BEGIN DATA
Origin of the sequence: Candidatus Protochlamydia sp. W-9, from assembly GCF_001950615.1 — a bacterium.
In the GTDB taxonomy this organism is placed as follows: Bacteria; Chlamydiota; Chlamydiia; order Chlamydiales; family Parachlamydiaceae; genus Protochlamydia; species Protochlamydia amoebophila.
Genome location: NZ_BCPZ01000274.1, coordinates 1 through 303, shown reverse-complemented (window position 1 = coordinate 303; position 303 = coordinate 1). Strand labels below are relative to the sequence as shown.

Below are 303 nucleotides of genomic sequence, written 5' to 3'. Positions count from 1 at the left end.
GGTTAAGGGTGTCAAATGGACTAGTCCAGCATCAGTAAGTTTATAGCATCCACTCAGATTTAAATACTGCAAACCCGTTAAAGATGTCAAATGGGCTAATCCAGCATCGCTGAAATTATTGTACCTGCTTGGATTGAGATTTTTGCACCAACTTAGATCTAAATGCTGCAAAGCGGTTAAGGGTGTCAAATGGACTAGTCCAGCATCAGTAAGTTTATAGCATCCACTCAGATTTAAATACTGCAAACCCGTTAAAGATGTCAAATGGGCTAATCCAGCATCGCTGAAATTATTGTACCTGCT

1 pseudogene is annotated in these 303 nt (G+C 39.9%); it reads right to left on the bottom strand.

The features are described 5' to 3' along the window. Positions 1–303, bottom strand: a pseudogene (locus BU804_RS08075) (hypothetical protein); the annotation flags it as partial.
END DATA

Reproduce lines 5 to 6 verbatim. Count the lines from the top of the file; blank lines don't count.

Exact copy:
GGTTAAGGGTGTCAAATGGACTAGTCCAGCATCAGTAAGTTTATAGCATCCACTCAGATTTAAATACTGCAAACCCGTTAAAGATGTCAAATGGGCTAATCCAGCATCGCTGAAATTATTGTACCTGCTTGGATTGAGATTTTTGCACCAACTTAGATCTAAATGCTGCAAAGCGGTTAAGGGTGTCAAATGGACTAGTCCAGCATCAGTAAGTTTATAGCATCCACTCAGATTTAAATACTGCAAACCCGTTAAAGATGTCAAATGGGCTAATCCAGCATCGCTGAAATTATTGTACCTGCT

1 pseudogene is annotated in these 303 nt (G+C 39.9%); it reads right to left on the bottom strand.